• Google Bookmarks
  • Twitter
  • Facebook
  • Digg
  • reddit
HPU Poll: Sanders And Biden Lead in NC Democratic Presidential Primary PDF Print E-mail
The Campaign Trail
By Administrator   
Wednesday, 12 February 2020 13:02

A new High Point University Poll finds that North Carolinians planning to vote in the 2020 Democratic primary for president prefer U.S. Senator Bernie Sanders and former Vice President Joe Biden to other candidates.

Sanders leads Biden 25% to 19% among self-identified, registered Democratic voters and unaffiliated voters who said they would participate in the Democratic primary. Biden draws, however, 24% of a smaller group of voters that are most likely to vote in the Democratic primary, compared to 20% for Sanders.

Among the self-identified registered voters who may vote in the Democratic primary, other active candidates receiving a significant amount of support include former New York Mayor Michael Bloomberg (13%) and U.S. Senator Elizabeth Warren (12%). Rounding out the active candidates who received some support from these self-identified registered voters were Pete Buttigieg (6%), Andrew Yang (4%, though he has since suspended his campaign), Tom Steyer (3%), and U.S. Senator Amy Klobuchar (3%).

Other candidates on the ballot had 1% support or less. Some have already suspended their campaigns but remain on the ballot.

In the Republican primary for president, incumbent President Donald Trump has the support of 88% of self-identified, registered Republican voters and unaffiliated voters who said they would participate in the Republican primary. Trump has the support of 91% of the smaller group of voters most likely to vote in the North Carolina Republican primary for president. Other Republican candidates for president draw single digit support from registered voters, including Joe Walsh (4%) and Bill Weld (1%).

In the race for the Democratic nomination for U.S. Senate, former State Senator Cal Cunningham has the most support (29%) among self-identified registered voters who may vote in the Democratic primary for U.S. Senator. He is followed by State Senator Erica D. Smith (10%), Steven Swenson (5%) and Trevor Fuller (5%). A relatively large proportion of these self-identified registered voters (50%) do not yet express a preference in the Democratic primary for U.S. Senate.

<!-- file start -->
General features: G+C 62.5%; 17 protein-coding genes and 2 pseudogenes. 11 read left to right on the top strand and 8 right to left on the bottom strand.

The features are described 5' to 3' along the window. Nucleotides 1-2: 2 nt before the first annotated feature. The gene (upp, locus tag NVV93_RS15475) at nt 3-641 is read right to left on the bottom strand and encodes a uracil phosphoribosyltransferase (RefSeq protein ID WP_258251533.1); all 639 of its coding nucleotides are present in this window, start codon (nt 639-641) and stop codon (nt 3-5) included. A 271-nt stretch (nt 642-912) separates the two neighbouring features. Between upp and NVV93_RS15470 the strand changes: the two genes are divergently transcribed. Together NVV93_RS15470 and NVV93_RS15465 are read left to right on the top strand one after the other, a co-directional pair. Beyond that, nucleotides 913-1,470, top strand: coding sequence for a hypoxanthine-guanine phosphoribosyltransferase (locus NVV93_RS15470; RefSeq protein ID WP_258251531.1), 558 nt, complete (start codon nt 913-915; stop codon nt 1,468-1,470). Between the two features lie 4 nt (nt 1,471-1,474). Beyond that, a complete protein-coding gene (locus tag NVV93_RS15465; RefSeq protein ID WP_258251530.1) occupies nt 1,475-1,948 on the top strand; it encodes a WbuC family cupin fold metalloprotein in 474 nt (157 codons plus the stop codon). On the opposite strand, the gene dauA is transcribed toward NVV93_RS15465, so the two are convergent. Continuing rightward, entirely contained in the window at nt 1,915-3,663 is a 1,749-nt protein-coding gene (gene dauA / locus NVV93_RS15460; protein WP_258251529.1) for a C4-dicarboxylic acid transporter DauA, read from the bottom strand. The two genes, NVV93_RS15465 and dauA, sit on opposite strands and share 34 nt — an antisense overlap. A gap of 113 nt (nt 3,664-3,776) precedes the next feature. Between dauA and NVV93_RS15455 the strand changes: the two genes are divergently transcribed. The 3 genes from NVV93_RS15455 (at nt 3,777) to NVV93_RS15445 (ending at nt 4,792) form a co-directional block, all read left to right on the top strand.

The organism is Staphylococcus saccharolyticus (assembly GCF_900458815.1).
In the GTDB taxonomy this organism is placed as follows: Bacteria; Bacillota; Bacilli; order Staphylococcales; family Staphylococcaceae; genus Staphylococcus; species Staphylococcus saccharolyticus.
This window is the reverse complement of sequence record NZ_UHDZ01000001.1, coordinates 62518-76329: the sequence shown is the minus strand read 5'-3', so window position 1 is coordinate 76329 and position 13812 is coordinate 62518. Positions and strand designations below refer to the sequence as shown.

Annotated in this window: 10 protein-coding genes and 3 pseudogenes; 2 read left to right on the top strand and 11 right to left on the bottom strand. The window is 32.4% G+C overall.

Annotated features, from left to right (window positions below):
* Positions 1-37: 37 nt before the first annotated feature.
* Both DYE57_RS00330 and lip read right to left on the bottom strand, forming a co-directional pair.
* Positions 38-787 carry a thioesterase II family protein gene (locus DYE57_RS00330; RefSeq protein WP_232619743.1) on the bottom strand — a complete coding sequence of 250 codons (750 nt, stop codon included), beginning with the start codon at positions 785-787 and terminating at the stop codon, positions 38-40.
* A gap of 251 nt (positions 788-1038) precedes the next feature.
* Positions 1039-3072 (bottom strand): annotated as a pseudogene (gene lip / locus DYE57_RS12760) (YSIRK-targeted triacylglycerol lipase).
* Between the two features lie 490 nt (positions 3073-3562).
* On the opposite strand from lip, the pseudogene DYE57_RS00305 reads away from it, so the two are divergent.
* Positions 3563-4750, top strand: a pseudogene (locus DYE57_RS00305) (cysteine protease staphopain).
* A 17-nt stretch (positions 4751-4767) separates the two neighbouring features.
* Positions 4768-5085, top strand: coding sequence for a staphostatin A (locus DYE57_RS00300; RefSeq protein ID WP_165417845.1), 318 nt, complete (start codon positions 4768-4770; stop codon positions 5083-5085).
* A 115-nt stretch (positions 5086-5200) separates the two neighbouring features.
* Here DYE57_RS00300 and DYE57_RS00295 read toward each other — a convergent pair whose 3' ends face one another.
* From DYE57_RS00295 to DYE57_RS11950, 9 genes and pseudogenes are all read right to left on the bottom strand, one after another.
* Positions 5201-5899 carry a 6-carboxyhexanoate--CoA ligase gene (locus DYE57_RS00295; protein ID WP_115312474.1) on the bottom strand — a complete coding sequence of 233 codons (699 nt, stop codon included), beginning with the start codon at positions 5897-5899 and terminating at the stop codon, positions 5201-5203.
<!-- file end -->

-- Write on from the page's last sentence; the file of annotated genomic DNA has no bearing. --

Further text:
In the Republican primary for U.S. Senate, incumbent U.S. Senator Thom Tillis has the support of 52% of the self-identified registered voters who may participate in the Republican primary. Tillis is trailed by Paul Wright (6%), Sharon Hudson (3%) and Larry Holmquist (2%). More than one-third (38%) of these self-identified registered voters currently express no preference.  

In the Democratic primary for governor of North Carolina, incumbent Roy Cooper has support of 69% of the self-identified registered voters who may vote in the Democratic primary, and Ernest T. Reeves trails him with 10%. In the Republican primary for governor, Lieutenant Governor Dan Forest has 54% support among these registered voters, and Holly Grange trails him with 10%. About one-third (36%) currently express no preference in that Republican primary.

“This poll looks ahead to Super Tuesday, March 3, when a number of important states like North Carolina will have their primaries,” says Dr. Martin Kifer, associate professor of political science and director of the HPU Poll. “As expected, we have an incumbent president with extremely high levels of support among those who will vote in the Republican primary and a very divided field on the Democratic side. The addition of former New York City Mayor Mike Bloomberg makes it even more difficult to know what will happen in the coming weeks.”

North Carolinians give Trump a job approval rating of 42%, with half (50%) of North Carolina residents saying they disapprove of the job Trump is doing as president.

North Carolina Governor Roy Cooper has an approval rating of 40%, and 33% of poll participants disapprove of the way he is handling his job. Meanwhile, 27% of these same North Carolina residents did not offer an opinion of Cooper’s job performance.

U.S. Senator Thom Tillis has a 31% approval rating, and 33% of North Carolina residents say they disapprove. Slightly more than one-third (36%) do not offer a view one way or another. 

Only 22% of North Carolinians approve of how U.S. Congress in general is doing its job, while 59% disapprove and 19% offer no view either way.